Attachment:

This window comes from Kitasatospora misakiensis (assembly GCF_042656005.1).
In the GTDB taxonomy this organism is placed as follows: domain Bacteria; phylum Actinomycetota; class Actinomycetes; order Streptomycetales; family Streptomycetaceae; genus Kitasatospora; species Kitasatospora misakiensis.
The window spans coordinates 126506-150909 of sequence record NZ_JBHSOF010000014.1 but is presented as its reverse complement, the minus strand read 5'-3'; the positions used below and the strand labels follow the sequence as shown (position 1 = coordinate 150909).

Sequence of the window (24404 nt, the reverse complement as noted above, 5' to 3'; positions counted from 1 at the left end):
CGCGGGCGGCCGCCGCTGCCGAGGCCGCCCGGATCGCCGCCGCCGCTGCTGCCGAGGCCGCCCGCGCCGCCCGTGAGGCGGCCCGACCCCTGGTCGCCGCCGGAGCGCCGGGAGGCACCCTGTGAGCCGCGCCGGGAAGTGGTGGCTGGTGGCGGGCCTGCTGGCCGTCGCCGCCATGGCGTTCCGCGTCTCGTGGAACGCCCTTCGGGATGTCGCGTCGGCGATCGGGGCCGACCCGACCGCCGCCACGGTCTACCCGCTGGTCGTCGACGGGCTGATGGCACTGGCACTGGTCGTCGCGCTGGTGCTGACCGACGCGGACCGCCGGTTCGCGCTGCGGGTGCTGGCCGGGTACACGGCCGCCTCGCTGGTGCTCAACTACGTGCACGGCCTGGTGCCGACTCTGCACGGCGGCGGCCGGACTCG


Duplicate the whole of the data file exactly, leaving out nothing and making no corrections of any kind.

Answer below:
This window comes from Kitasatospora misakiensis (assembly GCF_042656005.1).
In the GTDB taxonomy this organism is placed as follows: domain Bacteria; phylum Actinomycetota; class Actinomycetes; order Streptomycetales; family Streptomycetaceae; genus Kitasatospora; species Kitasatospora misakiensis.
The window spans coordinates 126506-150909 of sequence record NZ_JBHSOF010000014.1 but is presented as its reverse complement, the minus strand read 5'-3'; the positions used below and the strand labels follow the sequence as shown (position 1 = coordinate 150909).

Sequence of the window (24404 nt, the reverse complement as noted above, 5' to 3'; positions counted from 1 at the left end):
CGCGGGCGGCCGCCGCTGCCGAGGCCGCCCGGATCGCCGCCGCCGCTGCTGCCGAGGCCGCCCGCGCCGCCCGTGAGGCGGCCCGACCCCTGGTCGCCGCCGGAGCGCCGGGAGGCACCCTGTGAGCCGCGCCGGGAAGTGGTGGCTGGTGGCGGGCCTGCTGGCCGTCGCCGCCATGGCGTTCCGCGTCTCGTGGAACGCCCTTCGGGATGTCGCGTCGGCGATCGGGGCCGACCCGACCGCCGCCACGGTCTACCCGCTGGTCGTCGACGGGCTGATGGCACTGGCACTGGTCGTCGCGCTGGTGCTGACCGACGCGGACCGCCGGTTCGCGCTGCGGGTGCTGGCCGGGTACACGGCCGCCTCGCTGGTGCTCAACTACGTGCACGGCCTGGTGCCGACTCTGCACGGCGGCGGCCGGACTCG